Last year, the Financial Stability Oversight Council (“FSOC”) designated MetLife Inc. as a systemically important financial institution (“SIFI”). On January 13, 2015, MetLife filed a complaint against the FSOC, challenging the SIFI designation on the basis that the FSOC “made numerous critical errors that fatally undermined the reasoning in its Final Designation of MetLife.” MetLife is the first non-bank financial firm to challenge the FSOC’s designation.
A SIFI is an institution the FSOC has determined has the potential to negatively affect the country’s financial market. Designation as a SIFI subjects an institution to higher scrutiny and tighter capital, leverage, and liquidity rules. After an eighteen month long investigation, the FSOC concluded that “material financial distress at MetLife could pose a threat to U.S. financial stability.”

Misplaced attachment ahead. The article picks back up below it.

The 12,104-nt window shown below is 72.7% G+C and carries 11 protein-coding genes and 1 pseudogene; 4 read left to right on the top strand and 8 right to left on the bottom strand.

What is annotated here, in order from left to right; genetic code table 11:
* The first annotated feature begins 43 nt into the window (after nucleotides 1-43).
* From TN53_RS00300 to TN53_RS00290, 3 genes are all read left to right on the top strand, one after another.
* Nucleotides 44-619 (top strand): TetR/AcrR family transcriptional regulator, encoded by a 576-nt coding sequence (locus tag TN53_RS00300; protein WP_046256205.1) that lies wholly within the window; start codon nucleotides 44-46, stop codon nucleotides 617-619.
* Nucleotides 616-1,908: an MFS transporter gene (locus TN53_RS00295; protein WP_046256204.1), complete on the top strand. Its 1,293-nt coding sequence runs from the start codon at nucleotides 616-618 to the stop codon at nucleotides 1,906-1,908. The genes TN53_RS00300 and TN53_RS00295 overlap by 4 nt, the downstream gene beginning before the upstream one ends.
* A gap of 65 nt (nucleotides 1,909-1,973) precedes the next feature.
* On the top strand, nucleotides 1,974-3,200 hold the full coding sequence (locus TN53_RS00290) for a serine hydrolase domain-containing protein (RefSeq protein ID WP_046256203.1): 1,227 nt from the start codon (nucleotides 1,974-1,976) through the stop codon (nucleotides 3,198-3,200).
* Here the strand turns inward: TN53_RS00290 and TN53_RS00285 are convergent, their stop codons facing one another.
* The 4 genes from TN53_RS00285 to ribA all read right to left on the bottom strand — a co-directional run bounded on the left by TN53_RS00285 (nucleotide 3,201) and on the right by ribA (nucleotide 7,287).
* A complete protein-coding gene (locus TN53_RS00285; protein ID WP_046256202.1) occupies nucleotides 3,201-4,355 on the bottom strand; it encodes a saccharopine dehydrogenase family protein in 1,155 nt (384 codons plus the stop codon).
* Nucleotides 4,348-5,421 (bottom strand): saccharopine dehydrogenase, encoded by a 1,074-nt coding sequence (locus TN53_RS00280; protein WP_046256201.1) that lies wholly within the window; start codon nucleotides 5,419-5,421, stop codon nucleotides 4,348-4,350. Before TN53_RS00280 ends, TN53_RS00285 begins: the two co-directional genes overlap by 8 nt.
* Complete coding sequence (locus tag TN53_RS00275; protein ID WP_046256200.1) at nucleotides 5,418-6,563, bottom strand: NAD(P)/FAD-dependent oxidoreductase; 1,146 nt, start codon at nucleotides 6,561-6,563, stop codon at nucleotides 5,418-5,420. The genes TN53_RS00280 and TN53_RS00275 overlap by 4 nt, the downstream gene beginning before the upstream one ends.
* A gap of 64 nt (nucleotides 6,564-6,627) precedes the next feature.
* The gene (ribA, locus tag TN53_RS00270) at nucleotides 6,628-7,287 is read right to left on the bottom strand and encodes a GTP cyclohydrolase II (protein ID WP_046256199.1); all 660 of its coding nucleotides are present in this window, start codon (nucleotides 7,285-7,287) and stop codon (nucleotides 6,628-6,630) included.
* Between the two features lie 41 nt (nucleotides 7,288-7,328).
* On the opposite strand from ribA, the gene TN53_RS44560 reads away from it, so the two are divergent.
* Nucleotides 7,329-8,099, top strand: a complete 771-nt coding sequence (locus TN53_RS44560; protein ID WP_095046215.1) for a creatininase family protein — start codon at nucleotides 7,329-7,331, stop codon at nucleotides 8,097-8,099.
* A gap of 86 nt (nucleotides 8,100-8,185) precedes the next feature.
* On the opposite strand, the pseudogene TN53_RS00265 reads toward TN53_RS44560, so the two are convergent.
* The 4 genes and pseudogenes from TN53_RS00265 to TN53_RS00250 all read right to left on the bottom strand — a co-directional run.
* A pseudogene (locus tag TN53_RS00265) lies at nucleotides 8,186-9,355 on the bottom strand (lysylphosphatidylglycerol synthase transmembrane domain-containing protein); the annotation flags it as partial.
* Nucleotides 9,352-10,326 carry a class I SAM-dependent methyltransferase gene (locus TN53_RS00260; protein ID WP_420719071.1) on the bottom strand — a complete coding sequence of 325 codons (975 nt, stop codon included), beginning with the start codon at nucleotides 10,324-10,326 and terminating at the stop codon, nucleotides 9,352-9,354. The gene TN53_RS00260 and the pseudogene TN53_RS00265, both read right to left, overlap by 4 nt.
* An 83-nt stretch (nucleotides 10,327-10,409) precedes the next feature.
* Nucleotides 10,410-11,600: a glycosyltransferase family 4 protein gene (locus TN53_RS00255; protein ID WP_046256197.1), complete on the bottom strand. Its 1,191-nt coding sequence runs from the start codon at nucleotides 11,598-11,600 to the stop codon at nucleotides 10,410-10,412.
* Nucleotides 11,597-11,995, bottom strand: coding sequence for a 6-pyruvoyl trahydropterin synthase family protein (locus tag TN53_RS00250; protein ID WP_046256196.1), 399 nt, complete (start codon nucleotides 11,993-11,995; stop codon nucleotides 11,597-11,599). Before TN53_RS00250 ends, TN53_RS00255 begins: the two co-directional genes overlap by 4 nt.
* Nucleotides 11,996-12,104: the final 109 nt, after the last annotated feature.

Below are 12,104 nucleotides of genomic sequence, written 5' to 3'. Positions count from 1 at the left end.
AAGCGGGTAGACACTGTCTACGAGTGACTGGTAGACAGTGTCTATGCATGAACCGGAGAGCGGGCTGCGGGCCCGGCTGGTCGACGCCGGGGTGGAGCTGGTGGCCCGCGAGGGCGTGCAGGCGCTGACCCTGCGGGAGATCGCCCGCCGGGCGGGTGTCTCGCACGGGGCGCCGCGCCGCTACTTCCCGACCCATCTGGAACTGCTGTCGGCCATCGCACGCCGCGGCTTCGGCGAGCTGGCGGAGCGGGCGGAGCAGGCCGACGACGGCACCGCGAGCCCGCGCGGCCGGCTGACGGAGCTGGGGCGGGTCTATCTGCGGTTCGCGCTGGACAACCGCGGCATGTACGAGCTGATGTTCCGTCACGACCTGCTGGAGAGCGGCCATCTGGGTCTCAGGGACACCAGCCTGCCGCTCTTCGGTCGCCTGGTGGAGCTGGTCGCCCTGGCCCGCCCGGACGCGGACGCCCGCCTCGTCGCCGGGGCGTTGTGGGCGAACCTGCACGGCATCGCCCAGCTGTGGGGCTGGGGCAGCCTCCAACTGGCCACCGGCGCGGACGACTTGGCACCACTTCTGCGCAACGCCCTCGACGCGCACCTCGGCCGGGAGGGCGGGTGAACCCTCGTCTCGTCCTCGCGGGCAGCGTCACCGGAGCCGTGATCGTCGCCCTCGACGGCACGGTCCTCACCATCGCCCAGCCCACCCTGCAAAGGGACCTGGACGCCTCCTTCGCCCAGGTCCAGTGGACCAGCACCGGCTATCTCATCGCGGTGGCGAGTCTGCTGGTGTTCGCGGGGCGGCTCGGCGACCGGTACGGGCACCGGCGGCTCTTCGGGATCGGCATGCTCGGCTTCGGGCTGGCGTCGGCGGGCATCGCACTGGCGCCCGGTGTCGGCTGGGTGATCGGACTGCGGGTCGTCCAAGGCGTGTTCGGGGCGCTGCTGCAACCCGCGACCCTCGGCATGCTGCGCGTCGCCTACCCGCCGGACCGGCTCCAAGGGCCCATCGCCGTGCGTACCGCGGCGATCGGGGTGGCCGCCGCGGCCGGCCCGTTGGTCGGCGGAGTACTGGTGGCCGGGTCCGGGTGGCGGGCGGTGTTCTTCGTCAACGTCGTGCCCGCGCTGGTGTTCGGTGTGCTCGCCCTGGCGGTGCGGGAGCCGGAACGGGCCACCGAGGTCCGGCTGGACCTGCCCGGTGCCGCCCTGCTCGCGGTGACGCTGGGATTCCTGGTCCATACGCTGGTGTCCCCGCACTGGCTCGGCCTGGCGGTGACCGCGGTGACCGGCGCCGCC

MetLife Inc. holds that it proved during the financial crisis that the company is set up to withstand financial turmoil. When it had to rewrite derivative contracts with Lehman Brothers Holdings Inc., which collapsed in 2008, the insurer’s cost was less than $20 million. According to MetLife’s CEO, $20 million is “one day’s profits of MetLife.” MetLife also did not take a capital injection from the Treasury in the 2008 financial crisis.
One of the reasons the FSOC gave for designating MetLife as a SIFI was that the company holds hard-to-sell assets and relies on derivatives, which increase its connections to other financial firms. MetLife’s CEO responded to this by saying that MetLife does not use derivatives to take risks, but rather to hedge risks such as fluctuating interest rates, stocks and bonds, and currencies. According to a regulatory finding, as of Sept. 30, 2014, MetLife held more than $400 billion in gross notional derivatives.
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